Plowing for Diamonds in Arkansas

Crater of Diamonds State Park is the world’s only diamond-producing site open to the public. On average, two diamonds are found each day at the park.

The state park’s policy is finder-keepers. What park visitors find is theirs to keep.

Diamonds come in all colors of the rainbow. The colors found at the Crater of Diamonds are white, brown, and yellow, in that order.

The search area at the Crater of Diamonds State Park is a 37 ½-acre plowed field, the eroded surface of the eighth largest diamond-bearing deposit in the world in surface area.

Why plow the search field at the diamond mine?

The practice of plowing the diamond field goes back to the earliest days of commercial diamond mining, according to Park Interpreter Margi Jenks.

In the early 1900s miners used a mule team and farming plow to dig trenches. After tourism began in the 1950s, Millar’s Crater of Diamonds used a road grader to turn over the dirt on what is now the north end of the present diamond search area.

Today’s plowing does several good things. First, it fills in any holes that our diamond searchers may have left unfilled. Unfilled holes are a hazard to our visitors, which is the reason that we ask our searchers to fill in their holes at the end of each search day. Filling those holes one-by-one would be time-consuming for our maintenance staff. So, with the blade on the dozer, as we plow the field, we also fill all the holes at one time.

The second, and most important reason to plow, is to turn over the dirt. That ensures searchers are not always looking through the same dirt.

Visitors at Crater of Diamonds look through freshly plowed field.

However, more important is to bring up new lamproite volcanic rock to expose it to the elements. When that exposure happens, the lamproite ash and lava break down and weather to dirt and clay fairly quickly. As the volcanic rocks break down, the diamonds are released from the volcanic materials that hold them, and become mixed with the dirt on the field surface. This weathering characteristic is the reason that our visitors are still finding diamonds after 106 years of searching.

Because the plowing brings up “new” or fresh dirt, many visitors believe that the best time to look for diamonds is just after the field is plowed.

That idea is partially true, but the really great time to look for diamonds is after the field is plowed and followed by a good washing rain. This washes the dirt away on the tops of the plowed rows, leaving diamonds exposed. Or, if the rain water picks up a diamond, the visitors find them in the little areas of gravel and diamonds, which settle out where ever the water slows down.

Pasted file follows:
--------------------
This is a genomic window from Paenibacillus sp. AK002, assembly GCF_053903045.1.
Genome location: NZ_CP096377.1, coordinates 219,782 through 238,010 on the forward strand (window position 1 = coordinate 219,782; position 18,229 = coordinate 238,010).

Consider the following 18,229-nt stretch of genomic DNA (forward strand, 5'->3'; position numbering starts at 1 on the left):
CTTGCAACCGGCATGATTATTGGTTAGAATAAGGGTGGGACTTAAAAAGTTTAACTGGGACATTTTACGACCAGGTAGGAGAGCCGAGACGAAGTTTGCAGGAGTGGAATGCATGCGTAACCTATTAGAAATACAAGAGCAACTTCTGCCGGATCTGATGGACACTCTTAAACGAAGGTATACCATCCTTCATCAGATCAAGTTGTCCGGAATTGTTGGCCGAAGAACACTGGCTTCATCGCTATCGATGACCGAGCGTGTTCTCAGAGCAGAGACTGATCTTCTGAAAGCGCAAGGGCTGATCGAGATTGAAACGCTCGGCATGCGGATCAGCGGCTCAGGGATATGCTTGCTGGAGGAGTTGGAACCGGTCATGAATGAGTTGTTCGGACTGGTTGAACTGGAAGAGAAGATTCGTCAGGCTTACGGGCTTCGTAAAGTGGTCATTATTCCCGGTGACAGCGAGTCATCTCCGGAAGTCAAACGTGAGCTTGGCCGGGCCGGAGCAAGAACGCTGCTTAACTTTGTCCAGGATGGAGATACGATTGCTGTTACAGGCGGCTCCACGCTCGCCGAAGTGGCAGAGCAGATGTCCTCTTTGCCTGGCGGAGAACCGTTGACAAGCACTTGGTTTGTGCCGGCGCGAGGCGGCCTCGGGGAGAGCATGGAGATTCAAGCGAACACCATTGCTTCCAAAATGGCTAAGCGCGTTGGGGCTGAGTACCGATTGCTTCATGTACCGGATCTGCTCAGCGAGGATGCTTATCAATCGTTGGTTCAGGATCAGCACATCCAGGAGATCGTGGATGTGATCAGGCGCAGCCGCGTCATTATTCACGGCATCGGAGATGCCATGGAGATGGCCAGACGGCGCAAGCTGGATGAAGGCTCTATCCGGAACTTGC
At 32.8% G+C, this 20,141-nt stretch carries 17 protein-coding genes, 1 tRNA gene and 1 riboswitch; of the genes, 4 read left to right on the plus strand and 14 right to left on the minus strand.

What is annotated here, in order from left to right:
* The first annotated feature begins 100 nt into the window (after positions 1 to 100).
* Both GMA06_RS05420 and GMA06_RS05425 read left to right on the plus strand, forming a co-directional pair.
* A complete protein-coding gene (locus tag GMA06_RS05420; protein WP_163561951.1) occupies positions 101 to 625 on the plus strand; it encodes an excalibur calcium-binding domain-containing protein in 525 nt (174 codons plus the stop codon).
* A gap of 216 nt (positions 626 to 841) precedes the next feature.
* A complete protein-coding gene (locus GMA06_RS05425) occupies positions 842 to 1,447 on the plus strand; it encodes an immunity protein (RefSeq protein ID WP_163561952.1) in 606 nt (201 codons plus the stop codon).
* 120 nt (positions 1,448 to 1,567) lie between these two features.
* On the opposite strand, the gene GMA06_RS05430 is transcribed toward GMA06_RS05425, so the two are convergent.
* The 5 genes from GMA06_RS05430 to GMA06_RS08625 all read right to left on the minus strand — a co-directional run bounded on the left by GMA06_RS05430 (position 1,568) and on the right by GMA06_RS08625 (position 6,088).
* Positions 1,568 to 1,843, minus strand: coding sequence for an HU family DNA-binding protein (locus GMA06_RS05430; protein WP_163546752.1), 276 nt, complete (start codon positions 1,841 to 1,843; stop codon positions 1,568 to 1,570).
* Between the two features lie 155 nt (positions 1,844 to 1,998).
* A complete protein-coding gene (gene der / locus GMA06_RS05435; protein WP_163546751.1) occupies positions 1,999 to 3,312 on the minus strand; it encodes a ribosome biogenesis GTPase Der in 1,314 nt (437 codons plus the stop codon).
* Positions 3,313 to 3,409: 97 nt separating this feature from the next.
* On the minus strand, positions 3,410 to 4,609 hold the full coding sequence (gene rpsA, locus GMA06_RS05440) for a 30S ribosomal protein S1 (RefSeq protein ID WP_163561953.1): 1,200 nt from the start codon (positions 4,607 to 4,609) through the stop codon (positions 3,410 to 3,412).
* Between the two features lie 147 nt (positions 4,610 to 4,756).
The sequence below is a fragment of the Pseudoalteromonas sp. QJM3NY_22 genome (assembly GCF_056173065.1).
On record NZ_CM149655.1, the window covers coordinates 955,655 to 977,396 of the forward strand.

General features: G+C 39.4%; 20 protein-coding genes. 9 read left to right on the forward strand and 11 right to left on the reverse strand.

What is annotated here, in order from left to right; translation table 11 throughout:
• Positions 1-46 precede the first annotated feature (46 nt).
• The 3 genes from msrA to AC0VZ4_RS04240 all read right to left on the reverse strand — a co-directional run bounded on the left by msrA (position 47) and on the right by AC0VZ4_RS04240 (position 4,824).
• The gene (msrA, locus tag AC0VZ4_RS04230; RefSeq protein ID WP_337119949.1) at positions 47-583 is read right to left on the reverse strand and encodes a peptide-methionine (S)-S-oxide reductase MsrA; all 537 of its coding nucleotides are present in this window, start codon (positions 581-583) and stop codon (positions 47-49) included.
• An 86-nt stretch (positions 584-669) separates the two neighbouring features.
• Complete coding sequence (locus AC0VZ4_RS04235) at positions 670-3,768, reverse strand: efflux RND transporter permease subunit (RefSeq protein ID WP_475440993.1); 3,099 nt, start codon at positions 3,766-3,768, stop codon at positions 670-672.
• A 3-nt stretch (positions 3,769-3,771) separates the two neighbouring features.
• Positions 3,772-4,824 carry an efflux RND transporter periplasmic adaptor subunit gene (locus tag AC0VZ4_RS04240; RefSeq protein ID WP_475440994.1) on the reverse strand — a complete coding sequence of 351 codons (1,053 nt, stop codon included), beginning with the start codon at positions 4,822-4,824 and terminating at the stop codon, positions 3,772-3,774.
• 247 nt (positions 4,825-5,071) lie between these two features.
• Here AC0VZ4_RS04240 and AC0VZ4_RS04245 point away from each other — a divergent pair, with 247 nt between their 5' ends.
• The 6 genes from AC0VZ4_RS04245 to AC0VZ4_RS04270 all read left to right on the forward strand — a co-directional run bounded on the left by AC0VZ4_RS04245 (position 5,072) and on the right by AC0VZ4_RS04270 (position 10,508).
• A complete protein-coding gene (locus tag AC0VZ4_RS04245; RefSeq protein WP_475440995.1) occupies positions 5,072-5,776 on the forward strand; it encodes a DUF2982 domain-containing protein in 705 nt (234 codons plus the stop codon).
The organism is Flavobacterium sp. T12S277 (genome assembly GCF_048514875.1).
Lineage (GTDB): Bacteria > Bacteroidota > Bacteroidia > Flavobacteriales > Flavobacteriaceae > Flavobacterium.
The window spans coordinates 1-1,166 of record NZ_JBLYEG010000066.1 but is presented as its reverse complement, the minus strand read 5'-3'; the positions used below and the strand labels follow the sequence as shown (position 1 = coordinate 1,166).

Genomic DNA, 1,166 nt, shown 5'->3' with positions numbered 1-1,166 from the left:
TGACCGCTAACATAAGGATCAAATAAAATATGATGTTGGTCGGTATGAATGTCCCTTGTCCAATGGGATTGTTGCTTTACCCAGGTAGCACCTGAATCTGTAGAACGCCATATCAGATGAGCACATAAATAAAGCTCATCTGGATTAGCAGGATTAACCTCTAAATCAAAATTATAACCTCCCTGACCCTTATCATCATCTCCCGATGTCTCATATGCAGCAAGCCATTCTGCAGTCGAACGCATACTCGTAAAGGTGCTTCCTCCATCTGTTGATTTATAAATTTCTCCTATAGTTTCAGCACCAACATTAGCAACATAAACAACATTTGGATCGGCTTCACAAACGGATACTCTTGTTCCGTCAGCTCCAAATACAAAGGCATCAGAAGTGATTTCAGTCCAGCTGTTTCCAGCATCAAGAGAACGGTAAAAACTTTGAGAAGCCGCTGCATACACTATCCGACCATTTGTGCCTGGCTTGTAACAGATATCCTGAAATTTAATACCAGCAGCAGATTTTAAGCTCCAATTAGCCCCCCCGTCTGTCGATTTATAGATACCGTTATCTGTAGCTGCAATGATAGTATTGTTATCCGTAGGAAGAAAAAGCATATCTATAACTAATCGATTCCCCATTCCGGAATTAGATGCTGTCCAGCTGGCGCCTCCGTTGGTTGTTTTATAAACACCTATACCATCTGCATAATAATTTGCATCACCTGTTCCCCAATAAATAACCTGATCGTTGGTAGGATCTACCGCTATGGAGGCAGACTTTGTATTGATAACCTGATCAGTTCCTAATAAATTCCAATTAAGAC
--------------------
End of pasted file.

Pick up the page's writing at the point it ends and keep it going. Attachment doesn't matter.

However, one of the negatives about plowing the field is the process essentially erases the ways that people find the diamonds.

The past two summers after the field was plowed and there wasn’t any rain, were lean months for finding diamonds. Thus, it is not too surprising that the diamond count is low so far this year, and visitors have only found 13 over one carat diamonds.

However, with some good rains, like the four inches on Saturday, October 20, visitors hope that visitors will be back to finding more diamonds in the plowed search area.


Crater of Diamonds State Park

Crater of Diamonds State Park is one of the 52 state parks administered by the State Parks Division of the Arkansas Department of Parks and Tourism.

Search area last plowed:  September 28, 2012

Most recent significant rainstorms: 2 inches on November 11

Total diamonds found in 2012: 464

Operating Hours: Visitor Center/Diamond Discovery Center is open 8 a.m.-5 p.m., extended summer hours

Admission: Adults $7.00, children (age 6-12) $4

Camping: $21-28

Location: From Murfreesboro, take Arkansas 301 and go 2.5 miles southwest to the park

Address: 209 State Park Road, Murfreesboro, AR 71958

Phone: (870) 285-3113


Worth Pondering…
Angels are like diamonds. They can’t be made, you have to find them. Each one is unique.

—Jaclyn Smith

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Navistar Ends Sponsorship of LPGA Classic